Victoria to replace hacked Myki cards — or not


Update: The cards are not being replaced. See a statement by the Transport Ticketing Authority at the bottom of the article.

blog Victoria’s troubled Myki public transport smartcard project has suffered another high profile setback, with the state reported to be replacing over a million of the cards following revelations they can be hacked for free transport. The Melbourne Times Weekly reports:

“German engineering academics David Oswald and Christof Paar, both from Ruhr Universitat Bochum, have been studying how to hack into the card and claim their research forced [Myki manufacturer] NXP to discontinue the Myki card. The scientists are studying the cards as part of their cryptography research.”

The move is the latest in a series of problems for the Myki project. Alleged improprieties in contractual processes, delays and glitches — Myki has had every issue in the book. But at least Victorians can stand proud and acknowledge Myki largely was implemented and does work — unlike New South Wales’ botched Tcard equivalent.

update: Transport Ticketing Authority chief executive Bernie Carolan has posted the following statement on the Myki website, clarifying that the organisation will not be replacing any Myki cards already owned by customers:

The Transport Ticketing Authority (TTA) has no intention of replacing any myki cards already owned by customers, as erroneously reported by some media outlets. The TTA believes that myki customers do not need to worry about the security of their myki card.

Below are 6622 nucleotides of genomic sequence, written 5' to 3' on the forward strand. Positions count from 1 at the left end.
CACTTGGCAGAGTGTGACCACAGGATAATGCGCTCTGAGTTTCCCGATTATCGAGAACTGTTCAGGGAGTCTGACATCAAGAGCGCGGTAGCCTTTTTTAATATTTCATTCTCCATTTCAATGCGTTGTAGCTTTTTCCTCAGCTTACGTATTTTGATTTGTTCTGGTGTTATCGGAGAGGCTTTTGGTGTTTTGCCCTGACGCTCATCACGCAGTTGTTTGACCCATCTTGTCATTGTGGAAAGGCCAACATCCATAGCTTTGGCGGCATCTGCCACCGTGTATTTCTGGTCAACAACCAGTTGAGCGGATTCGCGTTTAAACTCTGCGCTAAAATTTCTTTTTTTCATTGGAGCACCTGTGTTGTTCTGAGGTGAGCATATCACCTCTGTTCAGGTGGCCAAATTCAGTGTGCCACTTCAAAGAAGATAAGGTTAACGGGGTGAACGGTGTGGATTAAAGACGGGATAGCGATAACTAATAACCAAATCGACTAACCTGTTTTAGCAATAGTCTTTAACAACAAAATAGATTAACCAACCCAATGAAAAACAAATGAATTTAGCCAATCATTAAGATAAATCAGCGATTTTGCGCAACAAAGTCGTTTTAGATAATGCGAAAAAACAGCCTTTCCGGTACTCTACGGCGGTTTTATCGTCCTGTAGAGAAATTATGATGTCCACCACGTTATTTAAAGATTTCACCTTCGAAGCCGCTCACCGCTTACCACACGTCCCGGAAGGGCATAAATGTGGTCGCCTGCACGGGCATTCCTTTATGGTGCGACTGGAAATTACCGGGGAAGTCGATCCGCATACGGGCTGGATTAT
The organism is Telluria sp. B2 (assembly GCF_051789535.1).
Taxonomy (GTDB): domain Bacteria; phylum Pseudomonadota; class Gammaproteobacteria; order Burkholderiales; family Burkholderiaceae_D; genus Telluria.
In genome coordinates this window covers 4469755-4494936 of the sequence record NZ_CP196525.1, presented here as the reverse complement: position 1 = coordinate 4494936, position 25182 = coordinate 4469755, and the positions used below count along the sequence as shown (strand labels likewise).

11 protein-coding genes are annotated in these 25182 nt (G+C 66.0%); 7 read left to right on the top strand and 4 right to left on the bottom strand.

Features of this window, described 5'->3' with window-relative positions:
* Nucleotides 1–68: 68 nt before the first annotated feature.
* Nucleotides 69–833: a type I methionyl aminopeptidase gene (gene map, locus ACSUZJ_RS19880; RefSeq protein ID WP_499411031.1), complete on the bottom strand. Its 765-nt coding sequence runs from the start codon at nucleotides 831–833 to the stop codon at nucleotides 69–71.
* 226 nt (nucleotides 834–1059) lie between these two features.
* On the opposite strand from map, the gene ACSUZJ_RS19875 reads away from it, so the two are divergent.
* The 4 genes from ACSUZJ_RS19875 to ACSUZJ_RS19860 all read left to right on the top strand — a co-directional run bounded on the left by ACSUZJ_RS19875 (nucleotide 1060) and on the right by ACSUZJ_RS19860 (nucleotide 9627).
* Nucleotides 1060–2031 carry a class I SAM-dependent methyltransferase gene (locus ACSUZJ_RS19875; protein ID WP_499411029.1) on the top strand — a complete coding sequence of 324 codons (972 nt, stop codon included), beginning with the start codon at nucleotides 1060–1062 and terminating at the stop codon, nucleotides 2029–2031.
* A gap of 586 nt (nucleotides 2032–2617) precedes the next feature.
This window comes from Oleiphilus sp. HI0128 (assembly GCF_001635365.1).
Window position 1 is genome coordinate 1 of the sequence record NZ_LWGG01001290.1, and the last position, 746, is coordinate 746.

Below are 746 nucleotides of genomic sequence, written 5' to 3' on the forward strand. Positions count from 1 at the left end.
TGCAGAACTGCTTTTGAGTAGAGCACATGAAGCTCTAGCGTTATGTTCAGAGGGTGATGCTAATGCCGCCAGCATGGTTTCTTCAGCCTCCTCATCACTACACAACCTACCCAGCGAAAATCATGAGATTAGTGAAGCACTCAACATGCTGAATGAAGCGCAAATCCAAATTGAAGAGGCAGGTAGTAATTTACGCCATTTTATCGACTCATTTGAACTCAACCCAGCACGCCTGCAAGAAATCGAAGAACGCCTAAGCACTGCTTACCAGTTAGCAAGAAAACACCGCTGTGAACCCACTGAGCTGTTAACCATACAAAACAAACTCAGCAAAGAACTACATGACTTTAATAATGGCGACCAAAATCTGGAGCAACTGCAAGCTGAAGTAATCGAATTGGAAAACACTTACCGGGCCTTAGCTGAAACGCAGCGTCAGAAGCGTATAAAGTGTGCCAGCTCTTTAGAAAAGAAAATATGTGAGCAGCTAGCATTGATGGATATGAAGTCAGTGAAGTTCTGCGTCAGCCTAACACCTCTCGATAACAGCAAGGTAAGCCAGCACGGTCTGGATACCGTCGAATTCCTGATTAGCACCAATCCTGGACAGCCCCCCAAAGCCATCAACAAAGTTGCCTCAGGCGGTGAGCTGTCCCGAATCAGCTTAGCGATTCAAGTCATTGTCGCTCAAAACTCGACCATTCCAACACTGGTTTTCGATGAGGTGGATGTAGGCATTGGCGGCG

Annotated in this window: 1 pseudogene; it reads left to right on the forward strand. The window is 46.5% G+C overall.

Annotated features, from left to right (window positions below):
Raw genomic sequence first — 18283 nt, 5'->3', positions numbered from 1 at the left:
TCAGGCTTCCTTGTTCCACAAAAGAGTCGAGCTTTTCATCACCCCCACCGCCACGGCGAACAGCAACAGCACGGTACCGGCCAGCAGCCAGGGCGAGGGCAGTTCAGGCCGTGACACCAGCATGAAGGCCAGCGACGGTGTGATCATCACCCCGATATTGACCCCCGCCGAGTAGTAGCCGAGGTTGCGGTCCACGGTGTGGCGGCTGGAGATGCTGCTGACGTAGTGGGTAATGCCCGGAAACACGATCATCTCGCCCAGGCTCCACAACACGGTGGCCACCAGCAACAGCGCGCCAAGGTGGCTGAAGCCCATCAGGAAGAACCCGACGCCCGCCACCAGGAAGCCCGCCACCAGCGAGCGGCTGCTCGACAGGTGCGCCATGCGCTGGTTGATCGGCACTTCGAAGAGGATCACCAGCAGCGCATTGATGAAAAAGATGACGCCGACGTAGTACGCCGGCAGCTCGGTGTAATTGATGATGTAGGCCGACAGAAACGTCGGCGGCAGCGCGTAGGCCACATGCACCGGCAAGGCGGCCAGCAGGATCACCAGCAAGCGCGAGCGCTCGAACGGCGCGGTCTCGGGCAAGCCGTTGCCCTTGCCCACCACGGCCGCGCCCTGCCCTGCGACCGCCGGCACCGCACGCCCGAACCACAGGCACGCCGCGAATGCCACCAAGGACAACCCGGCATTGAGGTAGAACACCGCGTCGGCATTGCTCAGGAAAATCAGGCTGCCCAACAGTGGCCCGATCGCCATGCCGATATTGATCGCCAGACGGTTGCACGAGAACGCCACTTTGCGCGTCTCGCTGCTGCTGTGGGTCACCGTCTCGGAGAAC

It is important to note that no personal information is stored on a myki card. Only the card balance and past 10 transactions are held on the card. Mifare DESFire is the safest smart card available on the market. It is far more technologically advanced than other models.

There are four separate security measures that can be installed to minimise the chances of this sort of attack and myki cards have all four. These relate to security key diversification, fraud detection countermeasures, blocking of fraudulent cards and an additional binding of card information.

Advice in a statement issued by the chip’s manufacturer indicates that laboratory conditions, very expert knowledge and plenty of time is required to carry out the claimed attack. It cannot be done simply by walking past a cardholder.

The TTA believes that myki customers do not need to worry about the security of their myki card. The only information available to a hacker would be the card balance and last 10 transactions. If one of the 10 previous transactions was a top up, no banking details are recorded on the myki card, just the amount added.

Image credit: Benjamin Diehl, royalty free


  1. Bzzt, Renai. You fell for popularist tech reporting. Seriously, a MSM article with “hacker” in the title? Did a tram need to fall from the sky for you to get your skepticism pants on?